OK, Gear Acquisition Syndrome (GAS) really describes a condition where one is all geeked out all the time, focusing on the next shiny new tool and spending virtually no time learning and using the ones they already have. This is especially true with those of us who are into music. This isn’t just about hardware, but software too—plugins are like musical opioids. I have been guilty of this in the past, looking for the next cool plugin that can provide another dose of inspiration. What I realized, though, in the past several years is that I went in the opposite direction, trying to use my quarter-century old gear, jimmying it into places it wasn’t meant to be used, trying to stretch its analog existence into the digital box world. I got so cheap that I scavenged any cable I could find just to make the connection, ignoring the fact that cables can be the weakest link in the chain.
I have started an overhaul of my studio and the major component just got delivered. It is the new PreSonus StudioLive Series III 32 console. I will save the details of this beauty for a later post, but my point is that there has to be a balance between GAS and not having the tools to get the job done. Now, you don’t have to go out and drop thousands of dollars to get what you need—the key is to be honest about what that is and know when that new piece of gear is more of a want. This can be very though for those of us gear geeks, but it is critical that we use what we’ve got, learning it and knowing its limits, using it until it won’t do what we need it to do any longer. But in my situation, I reached a point where the setup I have just wouldn’t do what I needed it to do. So, I researched the heck out of my options, narrowed in on what I wanted down to its physical dimensions and how it would fit into my existing room. Here’s what that looks like, just after I pulled it out of the box and turned the lights on:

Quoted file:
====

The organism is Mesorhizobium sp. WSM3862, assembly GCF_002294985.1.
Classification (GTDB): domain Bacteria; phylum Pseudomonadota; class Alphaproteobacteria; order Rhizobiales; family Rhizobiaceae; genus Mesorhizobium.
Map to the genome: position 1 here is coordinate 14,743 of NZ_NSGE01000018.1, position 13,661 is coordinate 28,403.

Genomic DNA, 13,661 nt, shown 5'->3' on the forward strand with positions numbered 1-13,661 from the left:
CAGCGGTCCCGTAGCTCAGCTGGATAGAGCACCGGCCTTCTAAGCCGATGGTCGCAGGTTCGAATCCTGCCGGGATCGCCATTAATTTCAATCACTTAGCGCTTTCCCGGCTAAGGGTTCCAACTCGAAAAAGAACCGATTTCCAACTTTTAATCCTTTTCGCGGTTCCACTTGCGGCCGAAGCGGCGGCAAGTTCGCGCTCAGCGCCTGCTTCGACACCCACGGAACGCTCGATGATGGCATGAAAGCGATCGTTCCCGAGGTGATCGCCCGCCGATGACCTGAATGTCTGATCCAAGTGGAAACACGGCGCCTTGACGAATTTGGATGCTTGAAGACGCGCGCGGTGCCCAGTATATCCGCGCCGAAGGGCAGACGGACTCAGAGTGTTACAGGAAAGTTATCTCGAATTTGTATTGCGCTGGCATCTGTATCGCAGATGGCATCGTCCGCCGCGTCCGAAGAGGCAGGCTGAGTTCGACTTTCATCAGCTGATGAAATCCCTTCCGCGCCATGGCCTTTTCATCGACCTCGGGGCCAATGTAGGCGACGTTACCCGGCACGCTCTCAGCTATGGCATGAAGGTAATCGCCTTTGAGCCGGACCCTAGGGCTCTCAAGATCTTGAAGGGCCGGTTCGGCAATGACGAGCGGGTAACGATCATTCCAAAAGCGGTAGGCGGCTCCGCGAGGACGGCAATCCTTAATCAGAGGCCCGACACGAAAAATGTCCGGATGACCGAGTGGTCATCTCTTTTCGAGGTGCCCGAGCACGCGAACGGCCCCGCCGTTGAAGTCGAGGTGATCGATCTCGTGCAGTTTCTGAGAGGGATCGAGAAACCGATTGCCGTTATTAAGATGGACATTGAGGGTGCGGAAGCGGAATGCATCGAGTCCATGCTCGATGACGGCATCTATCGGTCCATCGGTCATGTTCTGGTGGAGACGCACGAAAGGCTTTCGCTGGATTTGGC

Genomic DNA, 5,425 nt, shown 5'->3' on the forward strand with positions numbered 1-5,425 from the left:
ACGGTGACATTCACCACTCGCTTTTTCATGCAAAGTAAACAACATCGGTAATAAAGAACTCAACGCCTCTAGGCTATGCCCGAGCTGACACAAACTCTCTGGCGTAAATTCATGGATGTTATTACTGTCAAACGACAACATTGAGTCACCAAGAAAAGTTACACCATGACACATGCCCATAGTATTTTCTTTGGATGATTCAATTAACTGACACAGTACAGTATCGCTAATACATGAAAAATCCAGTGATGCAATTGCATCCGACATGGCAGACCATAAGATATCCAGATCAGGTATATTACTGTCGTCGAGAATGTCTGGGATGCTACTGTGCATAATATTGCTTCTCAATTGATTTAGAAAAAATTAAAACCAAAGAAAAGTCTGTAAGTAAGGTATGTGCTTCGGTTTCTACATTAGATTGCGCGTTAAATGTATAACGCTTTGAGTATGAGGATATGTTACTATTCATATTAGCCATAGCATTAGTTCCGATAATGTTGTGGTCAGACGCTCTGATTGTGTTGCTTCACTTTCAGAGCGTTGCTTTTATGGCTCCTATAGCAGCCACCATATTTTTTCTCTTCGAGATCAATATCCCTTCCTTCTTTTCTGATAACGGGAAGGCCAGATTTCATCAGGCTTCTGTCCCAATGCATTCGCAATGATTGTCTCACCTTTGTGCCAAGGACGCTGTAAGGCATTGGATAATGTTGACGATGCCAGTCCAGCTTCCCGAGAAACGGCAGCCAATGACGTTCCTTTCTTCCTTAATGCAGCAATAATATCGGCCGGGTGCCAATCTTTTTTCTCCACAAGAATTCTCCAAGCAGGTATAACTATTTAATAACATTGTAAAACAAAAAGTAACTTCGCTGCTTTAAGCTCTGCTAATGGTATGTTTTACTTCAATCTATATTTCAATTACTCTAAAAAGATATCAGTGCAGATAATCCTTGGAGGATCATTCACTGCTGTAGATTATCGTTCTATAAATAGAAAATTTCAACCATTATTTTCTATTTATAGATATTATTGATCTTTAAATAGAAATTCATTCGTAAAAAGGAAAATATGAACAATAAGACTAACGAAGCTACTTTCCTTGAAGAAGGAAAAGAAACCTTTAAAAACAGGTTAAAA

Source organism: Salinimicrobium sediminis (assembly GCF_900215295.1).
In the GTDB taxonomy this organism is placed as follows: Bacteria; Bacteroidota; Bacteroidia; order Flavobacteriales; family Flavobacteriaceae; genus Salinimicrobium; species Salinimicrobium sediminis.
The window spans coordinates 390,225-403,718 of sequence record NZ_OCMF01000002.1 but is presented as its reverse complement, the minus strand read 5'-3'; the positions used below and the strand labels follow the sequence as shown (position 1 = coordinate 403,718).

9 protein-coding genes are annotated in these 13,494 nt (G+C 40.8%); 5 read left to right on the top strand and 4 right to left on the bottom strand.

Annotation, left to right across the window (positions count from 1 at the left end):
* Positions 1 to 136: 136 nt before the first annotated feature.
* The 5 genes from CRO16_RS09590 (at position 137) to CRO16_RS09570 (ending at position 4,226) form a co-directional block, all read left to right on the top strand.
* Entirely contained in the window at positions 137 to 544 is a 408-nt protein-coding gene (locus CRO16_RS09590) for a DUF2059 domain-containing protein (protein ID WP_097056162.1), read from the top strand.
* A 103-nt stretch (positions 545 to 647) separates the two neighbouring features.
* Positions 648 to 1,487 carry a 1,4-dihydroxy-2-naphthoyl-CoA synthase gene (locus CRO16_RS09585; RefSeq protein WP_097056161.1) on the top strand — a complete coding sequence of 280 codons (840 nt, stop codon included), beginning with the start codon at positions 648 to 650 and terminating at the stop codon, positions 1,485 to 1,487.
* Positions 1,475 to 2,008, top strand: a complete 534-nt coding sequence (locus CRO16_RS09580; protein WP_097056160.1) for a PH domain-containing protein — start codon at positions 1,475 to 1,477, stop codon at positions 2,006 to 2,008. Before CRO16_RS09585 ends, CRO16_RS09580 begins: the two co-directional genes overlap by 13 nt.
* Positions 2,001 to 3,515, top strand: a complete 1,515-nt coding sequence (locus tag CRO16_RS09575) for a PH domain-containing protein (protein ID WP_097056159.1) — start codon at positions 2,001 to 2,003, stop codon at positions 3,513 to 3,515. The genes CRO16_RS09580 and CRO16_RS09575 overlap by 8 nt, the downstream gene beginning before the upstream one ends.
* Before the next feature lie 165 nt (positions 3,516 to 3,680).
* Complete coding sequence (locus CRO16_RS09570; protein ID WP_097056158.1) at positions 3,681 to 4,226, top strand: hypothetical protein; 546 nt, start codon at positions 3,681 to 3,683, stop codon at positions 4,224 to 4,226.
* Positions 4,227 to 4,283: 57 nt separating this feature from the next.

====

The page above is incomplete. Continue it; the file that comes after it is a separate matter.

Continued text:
In my case, I needed a little GAS to get things rolling. I am not going crazy with buying new gear, but I do need to get the basics set up. The next targets are a pair of studio monitors to compliment my Yamaha NS-10m’s, acoustic treatment for the room and update the cabling. These are things that have been lacking for years and that will improve the efficiency and the quality of the music being made. I am really looking forward to sharing the progress of the studio and the new ways to leverage technology to create better music. The studio will also be used to resume the production of the TSM podcast which I am planning on rebooting in the next few months. A healthy balance between GAS and maximum utilization of what you have will give you a sweet spot that enables you to focus on making music while, hopefully, making the process even more enjoyable!
What’s in your practice or recording studio? Please share a description in the comments below!